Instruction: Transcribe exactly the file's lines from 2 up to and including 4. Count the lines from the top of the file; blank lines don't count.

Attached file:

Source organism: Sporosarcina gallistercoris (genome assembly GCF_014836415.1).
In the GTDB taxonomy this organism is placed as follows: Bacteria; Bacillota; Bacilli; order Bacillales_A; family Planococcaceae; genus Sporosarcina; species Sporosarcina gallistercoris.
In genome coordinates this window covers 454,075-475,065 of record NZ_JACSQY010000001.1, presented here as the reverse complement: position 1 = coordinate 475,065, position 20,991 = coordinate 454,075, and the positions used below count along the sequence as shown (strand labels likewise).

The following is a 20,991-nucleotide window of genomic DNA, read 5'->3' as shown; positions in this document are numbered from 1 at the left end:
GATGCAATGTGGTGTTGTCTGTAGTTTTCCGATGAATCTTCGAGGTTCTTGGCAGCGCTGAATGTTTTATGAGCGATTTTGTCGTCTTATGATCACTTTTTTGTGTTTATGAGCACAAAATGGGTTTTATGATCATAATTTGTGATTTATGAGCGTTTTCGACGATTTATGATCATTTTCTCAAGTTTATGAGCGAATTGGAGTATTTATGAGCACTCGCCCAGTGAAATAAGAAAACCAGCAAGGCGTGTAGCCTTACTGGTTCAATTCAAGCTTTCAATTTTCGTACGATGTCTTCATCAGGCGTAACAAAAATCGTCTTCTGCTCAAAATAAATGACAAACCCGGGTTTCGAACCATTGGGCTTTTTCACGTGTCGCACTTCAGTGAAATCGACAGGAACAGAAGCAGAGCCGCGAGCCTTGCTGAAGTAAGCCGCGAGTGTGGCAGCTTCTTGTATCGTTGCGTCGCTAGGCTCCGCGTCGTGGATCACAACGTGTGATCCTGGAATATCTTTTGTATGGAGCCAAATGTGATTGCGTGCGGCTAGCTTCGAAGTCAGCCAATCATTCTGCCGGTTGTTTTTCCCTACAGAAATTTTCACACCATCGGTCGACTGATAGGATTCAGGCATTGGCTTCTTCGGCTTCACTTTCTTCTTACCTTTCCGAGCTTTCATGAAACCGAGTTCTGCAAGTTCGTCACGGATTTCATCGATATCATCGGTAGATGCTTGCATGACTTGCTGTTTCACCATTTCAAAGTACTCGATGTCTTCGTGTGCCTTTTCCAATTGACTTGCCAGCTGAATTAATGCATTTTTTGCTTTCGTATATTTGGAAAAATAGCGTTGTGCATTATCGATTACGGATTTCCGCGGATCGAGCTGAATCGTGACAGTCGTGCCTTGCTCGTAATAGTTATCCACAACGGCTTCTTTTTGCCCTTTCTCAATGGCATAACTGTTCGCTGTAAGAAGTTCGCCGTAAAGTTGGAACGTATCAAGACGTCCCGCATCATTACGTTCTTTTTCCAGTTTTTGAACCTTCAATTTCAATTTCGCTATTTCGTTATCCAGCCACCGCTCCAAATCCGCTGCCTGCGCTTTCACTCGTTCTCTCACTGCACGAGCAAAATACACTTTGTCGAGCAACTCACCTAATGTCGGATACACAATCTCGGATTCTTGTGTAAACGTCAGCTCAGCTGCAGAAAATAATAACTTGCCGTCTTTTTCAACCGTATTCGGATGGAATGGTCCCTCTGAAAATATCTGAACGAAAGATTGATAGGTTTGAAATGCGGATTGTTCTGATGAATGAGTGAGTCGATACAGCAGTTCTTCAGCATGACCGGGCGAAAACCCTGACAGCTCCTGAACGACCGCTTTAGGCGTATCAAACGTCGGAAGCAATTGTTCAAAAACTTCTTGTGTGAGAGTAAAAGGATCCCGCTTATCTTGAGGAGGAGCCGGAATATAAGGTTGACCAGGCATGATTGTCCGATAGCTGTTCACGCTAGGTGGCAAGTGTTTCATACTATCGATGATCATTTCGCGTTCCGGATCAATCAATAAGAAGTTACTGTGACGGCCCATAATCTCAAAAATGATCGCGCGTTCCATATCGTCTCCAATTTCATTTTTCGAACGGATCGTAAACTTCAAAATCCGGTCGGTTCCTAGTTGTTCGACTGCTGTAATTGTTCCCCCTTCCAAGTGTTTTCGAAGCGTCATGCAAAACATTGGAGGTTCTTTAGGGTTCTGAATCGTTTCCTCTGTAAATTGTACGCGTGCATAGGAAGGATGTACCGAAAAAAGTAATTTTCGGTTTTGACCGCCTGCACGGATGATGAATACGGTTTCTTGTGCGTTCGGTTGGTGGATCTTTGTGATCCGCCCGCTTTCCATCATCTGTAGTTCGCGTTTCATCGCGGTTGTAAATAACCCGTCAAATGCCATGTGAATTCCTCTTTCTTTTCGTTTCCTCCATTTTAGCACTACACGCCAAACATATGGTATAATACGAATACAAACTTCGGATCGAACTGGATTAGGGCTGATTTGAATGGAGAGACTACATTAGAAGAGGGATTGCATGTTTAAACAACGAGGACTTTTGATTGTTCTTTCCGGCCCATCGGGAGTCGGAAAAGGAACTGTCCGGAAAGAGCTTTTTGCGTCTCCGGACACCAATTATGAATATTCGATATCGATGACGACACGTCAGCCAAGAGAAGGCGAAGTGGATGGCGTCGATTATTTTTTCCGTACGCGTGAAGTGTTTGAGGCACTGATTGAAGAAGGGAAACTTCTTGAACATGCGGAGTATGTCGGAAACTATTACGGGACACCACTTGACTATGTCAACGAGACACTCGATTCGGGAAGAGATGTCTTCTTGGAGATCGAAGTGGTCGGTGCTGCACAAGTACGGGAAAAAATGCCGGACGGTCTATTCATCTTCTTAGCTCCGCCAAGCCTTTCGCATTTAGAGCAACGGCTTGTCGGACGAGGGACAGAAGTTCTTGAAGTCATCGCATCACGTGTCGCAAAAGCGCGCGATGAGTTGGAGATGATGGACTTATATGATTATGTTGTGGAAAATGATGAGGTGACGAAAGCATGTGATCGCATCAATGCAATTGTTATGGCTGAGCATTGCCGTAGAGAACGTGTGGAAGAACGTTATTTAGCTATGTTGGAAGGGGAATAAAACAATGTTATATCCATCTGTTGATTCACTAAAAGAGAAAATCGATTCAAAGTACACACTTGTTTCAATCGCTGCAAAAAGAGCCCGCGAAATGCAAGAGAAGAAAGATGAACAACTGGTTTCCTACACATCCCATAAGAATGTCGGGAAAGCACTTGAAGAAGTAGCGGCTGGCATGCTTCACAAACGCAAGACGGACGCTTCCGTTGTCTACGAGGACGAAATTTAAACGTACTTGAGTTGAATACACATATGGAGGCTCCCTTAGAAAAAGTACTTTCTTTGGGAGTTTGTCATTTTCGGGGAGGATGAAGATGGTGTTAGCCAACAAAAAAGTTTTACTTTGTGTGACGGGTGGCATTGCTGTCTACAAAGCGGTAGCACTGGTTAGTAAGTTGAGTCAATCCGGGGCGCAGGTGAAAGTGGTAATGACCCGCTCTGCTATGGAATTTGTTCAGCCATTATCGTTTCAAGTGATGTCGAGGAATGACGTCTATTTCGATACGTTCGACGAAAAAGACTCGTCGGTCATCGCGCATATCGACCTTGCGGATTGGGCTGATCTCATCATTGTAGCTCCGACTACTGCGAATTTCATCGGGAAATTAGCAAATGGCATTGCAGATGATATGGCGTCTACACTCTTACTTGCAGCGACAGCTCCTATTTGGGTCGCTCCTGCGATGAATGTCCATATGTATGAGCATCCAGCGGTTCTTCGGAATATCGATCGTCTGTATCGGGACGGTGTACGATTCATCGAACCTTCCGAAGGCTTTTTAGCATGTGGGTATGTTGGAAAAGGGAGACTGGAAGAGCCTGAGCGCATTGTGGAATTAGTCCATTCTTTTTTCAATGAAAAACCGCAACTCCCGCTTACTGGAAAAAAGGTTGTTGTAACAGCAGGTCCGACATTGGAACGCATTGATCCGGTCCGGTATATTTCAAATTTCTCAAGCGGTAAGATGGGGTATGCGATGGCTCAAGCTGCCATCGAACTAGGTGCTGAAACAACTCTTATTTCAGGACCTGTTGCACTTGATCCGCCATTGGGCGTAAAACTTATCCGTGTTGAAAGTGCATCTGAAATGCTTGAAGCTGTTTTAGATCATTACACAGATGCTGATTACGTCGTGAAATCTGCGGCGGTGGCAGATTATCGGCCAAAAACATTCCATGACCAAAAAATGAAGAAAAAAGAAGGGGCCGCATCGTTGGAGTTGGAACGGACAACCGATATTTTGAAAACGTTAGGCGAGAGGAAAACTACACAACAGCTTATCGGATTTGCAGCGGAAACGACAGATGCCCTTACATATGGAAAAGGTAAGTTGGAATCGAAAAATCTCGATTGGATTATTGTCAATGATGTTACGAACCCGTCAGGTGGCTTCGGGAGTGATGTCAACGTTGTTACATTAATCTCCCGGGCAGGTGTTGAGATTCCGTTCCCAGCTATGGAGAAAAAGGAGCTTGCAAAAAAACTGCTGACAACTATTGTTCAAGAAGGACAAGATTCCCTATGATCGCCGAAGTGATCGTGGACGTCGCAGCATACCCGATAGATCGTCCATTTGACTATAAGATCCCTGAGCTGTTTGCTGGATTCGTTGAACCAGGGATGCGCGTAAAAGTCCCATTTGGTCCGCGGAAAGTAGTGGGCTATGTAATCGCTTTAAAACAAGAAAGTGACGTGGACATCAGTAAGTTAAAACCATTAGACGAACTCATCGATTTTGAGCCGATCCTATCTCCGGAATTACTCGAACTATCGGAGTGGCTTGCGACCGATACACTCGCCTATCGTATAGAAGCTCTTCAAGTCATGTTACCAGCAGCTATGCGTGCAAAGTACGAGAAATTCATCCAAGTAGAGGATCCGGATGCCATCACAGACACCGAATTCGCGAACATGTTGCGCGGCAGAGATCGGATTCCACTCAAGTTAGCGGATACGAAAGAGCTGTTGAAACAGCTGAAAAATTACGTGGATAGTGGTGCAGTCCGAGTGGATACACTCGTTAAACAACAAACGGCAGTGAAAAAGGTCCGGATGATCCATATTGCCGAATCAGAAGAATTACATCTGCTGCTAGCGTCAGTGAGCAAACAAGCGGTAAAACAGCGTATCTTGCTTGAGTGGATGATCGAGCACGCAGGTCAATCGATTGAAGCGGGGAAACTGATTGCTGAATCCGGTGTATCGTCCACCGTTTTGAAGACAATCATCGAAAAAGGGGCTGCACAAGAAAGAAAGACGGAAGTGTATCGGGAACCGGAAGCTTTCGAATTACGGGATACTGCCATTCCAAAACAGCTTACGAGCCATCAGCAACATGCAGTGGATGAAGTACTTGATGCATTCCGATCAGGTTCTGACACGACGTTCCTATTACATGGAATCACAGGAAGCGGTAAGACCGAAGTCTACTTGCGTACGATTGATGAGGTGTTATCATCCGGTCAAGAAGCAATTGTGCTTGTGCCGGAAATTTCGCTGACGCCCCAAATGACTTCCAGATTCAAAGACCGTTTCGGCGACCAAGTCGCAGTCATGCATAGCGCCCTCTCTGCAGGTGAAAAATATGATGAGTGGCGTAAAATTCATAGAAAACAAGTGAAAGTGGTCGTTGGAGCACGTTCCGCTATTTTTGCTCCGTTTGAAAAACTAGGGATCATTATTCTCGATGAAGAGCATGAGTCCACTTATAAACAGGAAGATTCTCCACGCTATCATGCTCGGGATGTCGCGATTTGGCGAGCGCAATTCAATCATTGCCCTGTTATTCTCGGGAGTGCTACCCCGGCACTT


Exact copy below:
In the GTDB taxonomy this organism is placed as follows: Bacteria; Bacillota; Bacilli; order Bacillales_A; family Planococcaceae; genus Sporosarcina; species Sporosarcina gallistercoris.
In genome coordinates this window covers 454,075-475,065 of record NZ_JACSQY010000001.1, presented here as the reverse complement: position 1 = coordinate 475,065, position 20,991 = coordinate 454,075, and the positions used below count along the sequence as shown (strand labels likewise).

The following is a 20,991-nucleotide window of genomic DNA, read 5'->3' as shown; positions in this document are numbered from 1 at the left end: